Gerald Gardner: Legacy of the ‘father of witchcraft’

Gerald Gardner: Legacy of the ‘father of witchcraft’


13 June 2014

Gerald Brosseau Gardner
Image caption,Gerald Gardner worked to ensure the survival of Wiccan culture, gaining worldwide attention

By Roz Tappenden

BBC South

A blue plaque is being unveiled in Dorset at the former home of Gerald Brosseau Gardner. He is regarded by many as the “father of modern witchcraft”, but who was he and what was his legacy?

Southridge, a comfortable 1920s house in Highcliffe, was bought by Gardner and his wife, Dorothea, in 1938 when they moved from London.

Until then Gardner’s life had been unremarkable for someone of his wealthy background in the colonial era.

Born in 1884, he had been sent to the warmer climes of Madeira as a child in a bid to alleviate his asthma. Consequently he received little education and later claimed he had taught himself to read.

As a young man, he spent time working in Ceylon, Borneo and Malaya before returning to London in 1936.

After arriving in Highcliffe, shortly before the outbreak of war, he became acquainted with a group claiming to be witches and was initiated into the New Forest Coven at nearby Mill House.

It proved to be a turning point for Gardner who, from that time, devoted himself to promoting his new-found religion.

Biographer and Wiccan initiate Philip Heselton said: “He wasn’t a religious pioneer. What he did was to publicise it and write about it and he gradually became known through that and people made contact.

“He initiated quite a lot of people into the Wiccan culture. He felt it was important that it survived.”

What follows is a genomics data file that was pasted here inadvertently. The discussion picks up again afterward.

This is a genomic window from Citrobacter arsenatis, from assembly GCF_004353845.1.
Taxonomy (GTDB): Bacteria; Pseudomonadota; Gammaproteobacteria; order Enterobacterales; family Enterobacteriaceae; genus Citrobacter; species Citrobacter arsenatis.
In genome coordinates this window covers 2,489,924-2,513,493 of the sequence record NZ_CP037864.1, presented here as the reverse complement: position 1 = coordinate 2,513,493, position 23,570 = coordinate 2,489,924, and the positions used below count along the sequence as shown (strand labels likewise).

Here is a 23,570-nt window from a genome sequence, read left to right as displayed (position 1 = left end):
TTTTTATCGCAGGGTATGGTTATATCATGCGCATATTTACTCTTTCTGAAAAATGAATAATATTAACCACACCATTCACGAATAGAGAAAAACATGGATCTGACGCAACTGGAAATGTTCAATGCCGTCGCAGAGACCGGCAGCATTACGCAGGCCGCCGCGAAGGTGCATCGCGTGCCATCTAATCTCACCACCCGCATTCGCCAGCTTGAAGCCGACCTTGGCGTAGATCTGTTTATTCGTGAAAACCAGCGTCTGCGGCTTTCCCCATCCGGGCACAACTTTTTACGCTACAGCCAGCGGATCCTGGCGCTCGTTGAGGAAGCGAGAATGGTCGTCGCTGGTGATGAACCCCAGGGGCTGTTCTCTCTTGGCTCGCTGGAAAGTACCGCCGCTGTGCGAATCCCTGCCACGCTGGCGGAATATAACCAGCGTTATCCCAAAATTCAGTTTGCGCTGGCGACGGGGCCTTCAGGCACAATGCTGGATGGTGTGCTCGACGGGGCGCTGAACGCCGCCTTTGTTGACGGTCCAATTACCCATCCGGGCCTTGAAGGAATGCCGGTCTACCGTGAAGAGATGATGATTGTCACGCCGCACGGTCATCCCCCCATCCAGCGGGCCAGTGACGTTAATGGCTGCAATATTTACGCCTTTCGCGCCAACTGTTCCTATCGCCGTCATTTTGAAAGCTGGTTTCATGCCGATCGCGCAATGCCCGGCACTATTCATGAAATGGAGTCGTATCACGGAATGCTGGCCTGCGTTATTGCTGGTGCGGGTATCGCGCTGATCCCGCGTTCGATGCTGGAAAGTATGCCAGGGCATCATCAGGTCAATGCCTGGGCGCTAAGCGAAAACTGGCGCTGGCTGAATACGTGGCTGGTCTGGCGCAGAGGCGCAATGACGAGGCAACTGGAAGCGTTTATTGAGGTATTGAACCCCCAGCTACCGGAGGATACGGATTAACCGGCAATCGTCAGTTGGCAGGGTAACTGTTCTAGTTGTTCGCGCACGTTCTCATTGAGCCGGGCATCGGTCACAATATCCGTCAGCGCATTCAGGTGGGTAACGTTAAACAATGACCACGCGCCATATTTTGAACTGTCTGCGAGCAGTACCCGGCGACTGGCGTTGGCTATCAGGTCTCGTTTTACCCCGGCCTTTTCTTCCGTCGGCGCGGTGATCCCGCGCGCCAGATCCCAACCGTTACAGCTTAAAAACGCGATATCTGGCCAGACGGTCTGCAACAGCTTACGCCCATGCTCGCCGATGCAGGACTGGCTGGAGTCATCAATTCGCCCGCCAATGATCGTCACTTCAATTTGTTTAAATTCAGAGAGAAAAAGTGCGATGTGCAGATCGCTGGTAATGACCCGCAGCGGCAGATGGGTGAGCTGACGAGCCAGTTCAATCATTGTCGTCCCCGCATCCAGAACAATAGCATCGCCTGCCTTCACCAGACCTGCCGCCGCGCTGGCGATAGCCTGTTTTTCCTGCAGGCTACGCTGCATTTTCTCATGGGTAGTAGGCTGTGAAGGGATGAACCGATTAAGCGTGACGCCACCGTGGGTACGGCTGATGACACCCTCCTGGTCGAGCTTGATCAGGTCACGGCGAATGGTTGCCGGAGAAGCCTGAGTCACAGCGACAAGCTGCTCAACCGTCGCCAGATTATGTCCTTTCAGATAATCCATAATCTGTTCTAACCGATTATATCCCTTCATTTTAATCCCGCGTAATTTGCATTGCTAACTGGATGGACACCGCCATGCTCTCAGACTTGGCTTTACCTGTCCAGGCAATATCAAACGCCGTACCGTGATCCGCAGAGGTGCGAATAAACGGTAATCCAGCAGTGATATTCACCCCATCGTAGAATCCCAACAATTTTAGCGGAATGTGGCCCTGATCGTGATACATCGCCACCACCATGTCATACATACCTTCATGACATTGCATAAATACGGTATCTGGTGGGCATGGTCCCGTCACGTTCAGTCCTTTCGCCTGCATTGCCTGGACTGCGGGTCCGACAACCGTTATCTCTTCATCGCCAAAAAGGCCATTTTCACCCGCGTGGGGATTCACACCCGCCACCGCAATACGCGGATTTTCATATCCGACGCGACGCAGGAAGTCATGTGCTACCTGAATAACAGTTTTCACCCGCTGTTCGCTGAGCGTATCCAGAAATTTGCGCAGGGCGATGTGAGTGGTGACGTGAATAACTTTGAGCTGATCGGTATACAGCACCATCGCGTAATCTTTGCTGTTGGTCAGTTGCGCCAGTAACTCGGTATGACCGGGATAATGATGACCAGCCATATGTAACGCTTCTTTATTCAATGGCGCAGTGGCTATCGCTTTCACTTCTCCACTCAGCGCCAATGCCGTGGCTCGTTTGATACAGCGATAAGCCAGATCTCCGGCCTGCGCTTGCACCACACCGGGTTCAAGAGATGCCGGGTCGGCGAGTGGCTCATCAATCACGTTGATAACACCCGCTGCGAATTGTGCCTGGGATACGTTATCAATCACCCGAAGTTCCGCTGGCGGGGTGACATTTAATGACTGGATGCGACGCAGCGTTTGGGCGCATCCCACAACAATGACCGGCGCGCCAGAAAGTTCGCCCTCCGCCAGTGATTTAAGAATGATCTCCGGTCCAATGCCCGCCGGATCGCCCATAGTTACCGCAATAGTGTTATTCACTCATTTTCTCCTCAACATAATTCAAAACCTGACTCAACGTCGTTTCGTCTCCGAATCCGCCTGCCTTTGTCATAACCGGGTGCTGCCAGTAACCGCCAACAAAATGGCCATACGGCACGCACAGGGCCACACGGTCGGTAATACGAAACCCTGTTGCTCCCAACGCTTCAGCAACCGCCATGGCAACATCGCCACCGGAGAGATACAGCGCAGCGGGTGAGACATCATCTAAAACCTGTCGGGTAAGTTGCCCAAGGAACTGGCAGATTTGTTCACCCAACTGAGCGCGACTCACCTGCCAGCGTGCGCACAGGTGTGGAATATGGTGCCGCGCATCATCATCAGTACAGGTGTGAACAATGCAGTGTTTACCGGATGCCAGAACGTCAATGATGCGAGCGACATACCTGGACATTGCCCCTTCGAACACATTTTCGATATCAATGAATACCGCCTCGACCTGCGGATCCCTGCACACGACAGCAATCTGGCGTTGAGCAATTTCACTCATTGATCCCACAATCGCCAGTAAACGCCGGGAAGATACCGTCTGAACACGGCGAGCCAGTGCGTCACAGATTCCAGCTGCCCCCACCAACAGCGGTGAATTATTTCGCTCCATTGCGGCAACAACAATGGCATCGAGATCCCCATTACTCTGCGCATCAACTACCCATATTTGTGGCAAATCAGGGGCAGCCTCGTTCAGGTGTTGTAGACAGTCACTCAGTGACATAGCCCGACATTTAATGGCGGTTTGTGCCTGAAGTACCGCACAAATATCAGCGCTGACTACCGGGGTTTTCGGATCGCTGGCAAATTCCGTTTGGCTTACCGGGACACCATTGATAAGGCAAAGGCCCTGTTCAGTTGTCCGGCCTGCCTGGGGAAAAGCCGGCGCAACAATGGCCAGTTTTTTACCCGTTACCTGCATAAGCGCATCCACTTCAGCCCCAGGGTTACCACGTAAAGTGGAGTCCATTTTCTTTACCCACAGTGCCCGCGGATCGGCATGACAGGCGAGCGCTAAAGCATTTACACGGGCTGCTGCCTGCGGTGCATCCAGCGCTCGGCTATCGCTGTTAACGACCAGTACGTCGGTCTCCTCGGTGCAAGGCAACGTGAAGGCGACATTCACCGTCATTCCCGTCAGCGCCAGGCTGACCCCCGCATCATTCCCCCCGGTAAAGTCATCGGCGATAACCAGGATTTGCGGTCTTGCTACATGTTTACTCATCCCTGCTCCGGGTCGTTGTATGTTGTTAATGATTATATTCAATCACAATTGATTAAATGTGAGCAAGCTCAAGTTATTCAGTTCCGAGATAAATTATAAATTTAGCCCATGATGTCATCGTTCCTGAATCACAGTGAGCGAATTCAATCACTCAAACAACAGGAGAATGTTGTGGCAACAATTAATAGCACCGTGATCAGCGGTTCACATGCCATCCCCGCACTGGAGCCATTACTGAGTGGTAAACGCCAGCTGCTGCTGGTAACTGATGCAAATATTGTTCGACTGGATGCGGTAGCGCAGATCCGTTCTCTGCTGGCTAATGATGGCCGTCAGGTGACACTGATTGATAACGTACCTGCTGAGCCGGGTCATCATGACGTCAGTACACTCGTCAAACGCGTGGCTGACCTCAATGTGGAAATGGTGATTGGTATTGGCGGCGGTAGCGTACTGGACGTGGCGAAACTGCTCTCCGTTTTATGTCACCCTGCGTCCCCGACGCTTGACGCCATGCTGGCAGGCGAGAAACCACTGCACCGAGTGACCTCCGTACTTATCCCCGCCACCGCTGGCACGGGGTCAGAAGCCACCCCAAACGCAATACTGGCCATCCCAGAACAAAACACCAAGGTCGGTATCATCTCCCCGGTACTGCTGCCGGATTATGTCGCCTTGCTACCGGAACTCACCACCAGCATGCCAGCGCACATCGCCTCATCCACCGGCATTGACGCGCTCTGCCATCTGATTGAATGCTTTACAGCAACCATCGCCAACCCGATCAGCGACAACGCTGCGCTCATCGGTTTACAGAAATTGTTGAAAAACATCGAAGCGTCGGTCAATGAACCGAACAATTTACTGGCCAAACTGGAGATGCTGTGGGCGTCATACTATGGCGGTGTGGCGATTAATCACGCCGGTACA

Mill House
Image caption,Gardner said he was initiated into the New Forest Coven in Mill House, not far from his home in Highcliffe
Gerald Gardner's Book of Shadows
Image caption,Gerald Gardner’s book of shadows – containing his rituals – was given to High Priestess Doreen Valiente

After the war Gardner returned with his wife to London where he wrote a number of books, the best known being Witchcraft Today. Published in 1954, it offered readers an insight into the history and practices of the witch-cult and offered the press a feeding frenzy.

Mr Heselton added: “There were headlines about lurid rites and evil black magic but, in actual fact, quite a lot of people saw through it. He got lots of letters as a result of that, which helped him enormously.”

Unreliable witch?

Gardner’s theories were drawn from numerous sources, including Freemasonry, magical orders such as the Golden Dawn and fellow occultists, including Aleister Crowley.

He also formulated the Wicca calendar of eight festivals, bringing together existing festivals from different traditions.

By the time of his death in 1964, Gardnerian Wicca, as it became known, had spread to the United States and beyond. Estimates of the number of Wiccans worldwide range from 100,000 to 800,000.

But while Gardner’s legacy is virtually undisputed, details of his life continue to be scrutinised.

Historian Prof Ronald Hutton said: “He was a man of extraordinary charm and mischief, generous and with warmth of heart, but something of a trickster.

“Most of those who knew him found him fun but slightly unreliable when it came to witchcraft.”

He said Gardner often stretched the truth and encouraged coven members to claim they were from an ancient lineage of witches.

“I think he encouraged people to tell the press things about themselves that weren’t true,” he said.

The plaque is being unveiled on Friday, the 130th anniversary of Gardner’s birth in 1884.

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